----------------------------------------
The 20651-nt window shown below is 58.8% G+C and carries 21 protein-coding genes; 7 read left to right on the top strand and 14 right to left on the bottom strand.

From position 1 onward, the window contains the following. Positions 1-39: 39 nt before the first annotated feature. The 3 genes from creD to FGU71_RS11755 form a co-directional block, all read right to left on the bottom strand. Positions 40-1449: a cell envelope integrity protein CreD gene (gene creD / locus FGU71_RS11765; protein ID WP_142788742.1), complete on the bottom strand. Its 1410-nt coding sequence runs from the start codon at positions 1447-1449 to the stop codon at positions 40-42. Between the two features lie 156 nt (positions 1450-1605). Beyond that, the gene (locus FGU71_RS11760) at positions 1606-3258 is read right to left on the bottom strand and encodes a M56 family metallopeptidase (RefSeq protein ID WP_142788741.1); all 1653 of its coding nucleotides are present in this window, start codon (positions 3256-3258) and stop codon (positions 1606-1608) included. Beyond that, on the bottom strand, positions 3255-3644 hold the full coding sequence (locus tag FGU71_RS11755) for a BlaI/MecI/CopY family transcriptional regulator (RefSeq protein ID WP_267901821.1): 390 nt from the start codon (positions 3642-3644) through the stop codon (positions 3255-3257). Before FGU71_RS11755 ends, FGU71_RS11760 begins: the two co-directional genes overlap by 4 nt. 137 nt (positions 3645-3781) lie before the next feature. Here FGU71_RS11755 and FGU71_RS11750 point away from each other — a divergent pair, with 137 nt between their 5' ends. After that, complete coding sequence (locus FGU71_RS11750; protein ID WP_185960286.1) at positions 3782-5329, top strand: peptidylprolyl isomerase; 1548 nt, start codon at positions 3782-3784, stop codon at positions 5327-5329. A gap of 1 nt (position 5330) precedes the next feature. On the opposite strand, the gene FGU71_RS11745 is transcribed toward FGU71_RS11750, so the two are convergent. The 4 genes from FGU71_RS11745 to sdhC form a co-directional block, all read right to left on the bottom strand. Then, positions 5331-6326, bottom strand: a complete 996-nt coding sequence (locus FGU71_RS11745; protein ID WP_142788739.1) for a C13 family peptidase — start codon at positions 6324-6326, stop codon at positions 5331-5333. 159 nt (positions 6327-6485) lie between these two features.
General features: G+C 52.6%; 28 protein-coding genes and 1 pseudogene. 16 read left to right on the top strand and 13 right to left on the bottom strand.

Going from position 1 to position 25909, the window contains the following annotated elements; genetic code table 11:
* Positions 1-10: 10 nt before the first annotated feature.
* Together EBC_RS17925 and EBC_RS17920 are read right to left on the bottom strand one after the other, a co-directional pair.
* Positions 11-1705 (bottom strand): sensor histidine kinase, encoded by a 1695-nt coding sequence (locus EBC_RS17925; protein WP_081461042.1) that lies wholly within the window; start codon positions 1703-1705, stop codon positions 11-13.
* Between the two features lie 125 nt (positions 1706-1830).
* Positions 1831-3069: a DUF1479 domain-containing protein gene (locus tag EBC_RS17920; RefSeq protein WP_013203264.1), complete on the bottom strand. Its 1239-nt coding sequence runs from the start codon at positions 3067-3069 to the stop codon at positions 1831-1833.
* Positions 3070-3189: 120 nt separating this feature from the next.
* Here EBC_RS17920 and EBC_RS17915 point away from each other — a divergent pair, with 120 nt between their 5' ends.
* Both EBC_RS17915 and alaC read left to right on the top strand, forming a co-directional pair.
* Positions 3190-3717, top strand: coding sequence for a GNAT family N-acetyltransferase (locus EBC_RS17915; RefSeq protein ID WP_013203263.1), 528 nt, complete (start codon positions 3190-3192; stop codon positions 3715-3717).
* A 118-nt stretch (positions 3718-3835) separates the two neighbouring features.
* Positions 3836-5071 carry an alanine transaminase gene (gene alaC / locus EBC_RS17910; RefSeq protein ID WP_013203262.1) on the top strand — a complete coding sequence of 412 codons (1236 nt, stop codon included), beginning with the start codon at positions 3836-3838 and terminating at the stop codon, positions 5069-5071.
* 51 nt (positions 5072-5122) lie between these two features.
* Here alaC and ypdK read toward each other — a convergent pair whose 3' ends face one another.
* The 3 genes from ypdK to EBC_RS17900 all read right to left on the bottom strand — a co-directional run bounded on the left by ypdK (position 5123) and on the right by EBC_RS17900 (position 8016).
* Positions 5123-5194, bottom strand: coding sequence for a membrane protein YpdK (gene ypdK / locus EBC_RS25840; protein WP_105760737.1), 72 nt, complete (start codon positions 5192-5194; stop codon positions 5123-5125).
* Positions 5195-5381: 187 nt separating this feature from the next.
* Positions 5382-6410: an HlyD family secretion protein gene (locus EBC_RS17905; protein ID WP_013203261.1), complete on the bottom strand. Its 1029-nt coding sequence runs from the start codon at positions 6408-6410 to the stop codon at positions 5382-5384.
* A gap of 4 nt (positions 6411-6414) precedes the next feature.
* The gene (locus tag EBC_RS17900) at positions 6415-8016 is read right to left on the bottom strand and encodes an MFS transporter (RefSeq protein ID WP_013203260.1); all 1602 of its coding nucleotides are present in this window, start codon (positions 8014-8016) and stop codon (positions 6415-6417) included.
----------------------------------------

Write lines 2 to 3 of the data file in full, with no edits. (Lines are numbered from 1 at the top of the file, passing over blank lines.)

From position 1 onward, the window contains the following. Positions 1-39: 39 nt before the first annotated feature. The 3 genes from creD to FGU71_RS11755 form a co-directional block, all read right to left on the bottom strand. Positions 40-1449: a cell envelope integrity protein CreD gene (gene creD / locus FGU71_RS11765; protein ID WP_142788742.1), complete on the bottom strand. Its 1410-nt coding sequence runs from the start codon at positions 1447-1449 to the stop codon at positions 40-42. Between the two features lie 156 nt (positions 1450-1605). Beyond that, the gene (locus FGU71_RS11760) at positions 1606-3258 is read right to left on the bottom strand and encodes a M56 family metallopeptidase (RefSeq protein ID WP_142788741.1); all 1653 of its coding nucleotides are present in this window, start codon (positions 3256-3258) and stop codon (positions 1606-1608) included. Beyond that, on the bottom strand, positions 3255-3644 hold the full coding sequence (locus tag FGU71_RS11755) for a BlaI/MecI/CopY family transcriptional regulator (RefSeq protein ID WP_267901821.1): 390 nt from the start codon (positions 3642-3644) through the stop codon (positions 3255-3257). Before FGU71_RS11755 ends, FGU71_RS11760 begins: the two co-directional genes overlap by 4 nt. 137 nt (positions 3645-3781) lie before the next feature. Here FGU71_RS11755 and FGU71_RS11750 point away from each other — a divergent pair, with 137 nt between their 5' ends. After that, complete coding sequence (locus FGU71_RS11750; protein ID WP_185960286.1) at positions 3782-5329, top strand: peptidylprolyl isomerase; 1548 nt, start codon at positions 3782-3784, stop codon at positions 5327-5329. A gap of 1 nt (position 5330) precedes the next feature. On the opposite strand, the gene FGU71_RS11745 is transcribed toward FGU71_RS11750, so the two are convergent. The 4 genes from FGU71_RS11745 to sdhC form a co-directional block, all read right to left on the bottom strand. Then, positions 5331-6326, bottom strand: a complete 996-nt coding sequence (locus FGU71_RS11745; protein ID WP_142788739.1) for a C13 family peptidase — start codon at positions 6324-6326, stop codon at positions 5331-5333. 159 nt (positions 6327-6485) lie between these two features.
General features: G+C 52.6%; 28 protein-coding genes and 1 pseudogene. 16 read left to right on the top strand and 13 right to left on the bottom strand.